Posted by Kristine Vejar on September 23, 2012 13 Comments
In January of 2012, I told the staff at Verb that I wanted to take off 2 weeks in August. I hoped that by stating it out loud, that I would listen to myself, and really take a vacation. I hadn't taken a vacation in over 8 years. Also, by stating this out loud, I made the commitment to delegate tasks in the shop to the Verb staff. This has been a particular point of work for me. And something I needed desperately to do in order to help free my creativity,
As the months went on, we created more infrastructure at Verb, and the staff did take on more portions of my job. In turn, I've been able to spend more time dyeing and learning new types of technique. In April, we had a surprise visit from Natalie Chanin, founder and creative director of Alabama Chanin. I have been a long time admirer of Natalie and her work, so was thrilled to meet her.
One of my favorite things about Natalie is the way that she looks at materials. Her way of being present. And her way of taking the materials in her immediate surroundings and thinking of how she could incorporate them into her work. As she meandered through the shop, she would pick up a skein of yarn, and ponder out loud as to how it would look stitched with a couching stitch upon the face of the fabric. To me, it read as a way to carry your current experience, and the materials you have access to, the story of those materials, along the face of a cloth, that will then be part of a garment, and therefore you would carry along memories or stories, even people along with you. Funny enough, this theme is similar to my research in India. I studied and documented the appliqued and embroidered motifs of the Rabari, a semi-nomadic group, living in Kutch Gujarat. They have a body of motifs that they use to communicate to others and one another that they are Rabari. And these motifs are comprised of objects in their everyday life; peacocks, a person carrying water, a camel, and so forth.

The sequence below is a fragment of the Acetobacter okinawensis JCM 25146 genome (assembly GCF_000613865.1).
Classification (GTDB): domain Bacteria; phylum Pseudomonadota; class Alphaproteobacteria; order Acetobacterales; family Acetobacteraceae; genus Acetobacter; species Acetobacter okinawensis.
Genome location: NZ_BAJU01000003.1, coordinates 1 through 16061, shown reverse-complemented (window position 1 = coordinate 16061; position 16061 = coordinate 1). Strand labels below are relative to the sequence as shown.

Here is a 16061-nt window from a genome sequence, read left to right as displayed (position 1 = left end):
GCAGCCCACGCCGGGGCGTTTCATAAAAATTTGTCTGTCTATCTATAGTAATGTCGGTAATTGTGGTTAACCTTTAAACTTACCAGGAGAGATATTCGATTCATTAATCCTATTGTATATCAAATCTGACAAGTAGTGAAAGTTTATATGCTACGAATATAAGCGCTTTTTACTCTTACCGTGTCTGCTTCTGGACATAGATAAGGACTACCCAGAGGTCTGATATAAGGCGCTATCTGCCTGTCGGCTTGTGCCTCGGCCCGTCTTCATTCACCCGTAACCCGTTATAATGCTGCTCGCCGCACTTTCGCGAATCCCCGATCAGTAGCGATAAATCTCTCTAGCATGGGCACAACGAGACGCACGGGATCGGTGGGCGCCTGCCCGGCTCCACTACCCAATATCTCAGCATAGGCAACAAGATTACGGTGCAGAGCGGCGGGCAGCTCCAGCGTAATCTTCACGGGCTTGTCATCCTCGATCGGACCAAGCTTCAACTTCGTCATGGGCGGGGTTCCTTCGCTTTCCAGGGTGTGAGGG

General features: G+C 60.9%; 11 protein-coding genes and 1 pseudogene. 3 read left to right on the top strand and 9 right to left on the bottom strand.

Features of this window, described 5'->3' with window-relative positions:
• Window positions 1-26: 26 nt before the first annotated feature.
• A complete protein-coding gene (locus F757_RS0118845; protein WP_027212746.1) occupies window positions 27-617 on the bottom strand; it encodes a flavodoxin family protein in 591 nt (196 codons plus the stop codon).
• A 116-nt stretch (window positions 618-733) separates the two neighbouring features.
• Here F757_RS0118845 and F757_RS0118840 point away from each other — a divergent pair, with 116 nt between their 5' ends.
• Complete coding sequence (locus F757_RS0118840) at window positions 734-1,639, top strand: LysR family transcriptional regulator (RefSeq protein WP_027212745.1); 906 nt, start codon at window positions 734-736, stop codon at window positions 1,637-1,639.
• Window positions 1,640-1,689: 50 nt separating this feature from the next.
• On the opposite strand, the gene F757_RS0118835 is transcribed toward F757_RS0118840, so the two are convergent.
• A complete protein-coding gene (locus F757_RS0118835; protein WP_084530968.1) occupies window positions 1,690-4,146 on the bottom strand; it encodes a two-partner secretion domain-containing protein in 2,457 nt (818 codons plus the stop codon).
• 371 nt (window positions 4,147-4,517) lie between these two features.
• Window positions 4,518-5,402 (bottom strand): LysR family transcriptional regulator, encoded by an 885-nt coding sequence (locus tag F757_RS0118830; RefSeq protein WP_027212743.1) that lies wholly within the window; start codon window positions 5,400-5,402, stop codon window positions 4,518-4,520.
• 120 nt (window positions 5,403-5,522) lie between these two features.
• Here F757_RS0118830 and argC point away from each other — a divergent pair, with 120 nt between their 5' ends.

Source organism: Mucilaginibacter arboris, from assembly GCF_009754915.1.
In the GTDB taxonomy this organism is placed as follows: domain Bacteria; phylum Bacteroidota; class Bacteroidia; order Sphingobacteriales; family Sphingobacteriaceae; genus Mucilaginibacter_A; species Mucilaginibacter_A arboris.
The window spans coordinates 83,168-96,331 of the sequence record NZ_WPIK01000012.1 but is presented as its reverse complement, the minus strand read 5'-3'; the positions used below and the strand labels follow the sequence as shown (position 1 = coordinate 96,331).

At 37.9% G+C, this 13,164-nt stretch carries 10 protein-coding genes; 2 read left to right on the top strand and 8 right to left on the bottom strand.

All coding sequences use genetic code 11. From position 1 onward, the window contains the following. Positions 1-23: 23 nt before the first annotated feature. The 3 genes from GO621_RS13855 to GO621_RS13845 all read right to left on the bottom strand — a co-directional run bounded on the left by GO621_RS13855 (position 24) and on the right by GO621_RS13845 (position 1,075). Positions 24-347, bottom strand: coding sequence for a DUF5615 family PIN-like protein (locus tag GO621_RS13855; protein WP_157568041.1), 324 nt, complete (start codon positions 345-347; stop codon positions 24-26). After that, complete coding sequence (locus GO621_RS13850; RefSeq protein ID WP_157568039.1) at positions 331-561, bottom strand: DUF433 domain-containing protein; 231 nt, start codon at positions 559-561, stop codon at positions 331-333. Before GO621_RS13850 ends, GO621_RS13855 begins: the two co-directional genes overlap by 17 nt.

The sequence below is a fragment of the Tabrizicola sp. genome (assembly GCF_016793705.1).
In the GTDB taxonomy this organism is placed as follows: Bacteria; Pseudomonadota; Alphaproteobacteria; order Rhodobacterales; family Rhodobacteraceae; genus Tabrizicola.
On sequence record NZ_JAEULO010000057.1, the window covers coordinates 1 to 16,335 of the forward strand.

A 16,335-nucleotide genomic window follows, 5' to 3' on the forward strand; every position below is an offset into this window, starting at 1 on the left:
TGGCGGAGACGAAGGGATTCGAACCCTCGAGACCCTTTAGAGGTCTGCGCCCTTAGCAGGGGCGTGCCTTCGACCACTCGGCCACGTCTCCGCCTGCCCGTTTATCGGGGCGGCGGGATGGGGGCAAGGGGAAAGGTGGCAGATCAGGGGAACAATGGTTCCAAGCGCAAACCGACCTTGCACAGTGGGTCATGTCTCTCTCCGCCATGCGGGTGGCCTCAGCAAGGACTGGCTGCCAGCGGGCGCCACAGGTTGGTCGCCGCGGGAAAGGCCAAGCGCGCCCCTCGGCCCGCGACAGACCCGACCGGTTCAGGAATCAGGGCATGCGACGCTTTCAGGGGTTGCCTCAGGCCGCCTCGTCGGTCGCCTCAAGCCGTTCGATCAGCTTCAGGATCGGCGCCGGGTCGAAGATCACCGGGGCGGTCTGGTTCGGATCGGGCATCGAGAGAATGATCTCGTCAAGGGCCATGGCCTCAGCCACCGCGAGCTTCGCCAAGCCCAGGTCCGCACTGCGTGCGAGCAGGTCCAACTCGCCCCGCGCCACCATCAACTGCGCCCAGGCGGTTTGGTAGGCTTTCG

Deeply inspired by Natalie's visit, I immersed myself in her body of techniques; stenciling, painting, stitching, and appliqueing. Again, my work in India, this time in the form of technique, applique, was useful to these pieces. The fact that my work in India applied has been a huge impetus. While I have incorporated the dyeing portion of my research in India to my work in the US, I have yet to find a place for my work with the Rabari. Really, it has been shelved, quite literally, sitting on a book shelf, for 10 years. So to take that piece of my life, which has been so meaningful in terms of how I see the world, and to re-invent it has been incredibly rewarding.
We ordered the organic cotton jersey Natalie uses in her studio. She has created her own line of jersey. 100% U.S. made and organic. It fits my ideal for what we would stock in the shop. I decided to take 2 yards of white jersey, knowing that I would use it to make a Chanin-esque piece, though not really sure of in which piece or with what stencil, and indigo dyed it; a very light shade of blue, and a medium blue.
While studying Natalie's work, and using her stencils, I began to think about designing my own stencil. I explored ideas using geometric motifs. One night, in July, I was at dinner, and in the garden, there was a banksia with wonderful jagged, triangular shaped leaves, in one of my favorite colors, chartreuse. I snapped a photo just because I thought it was pretty.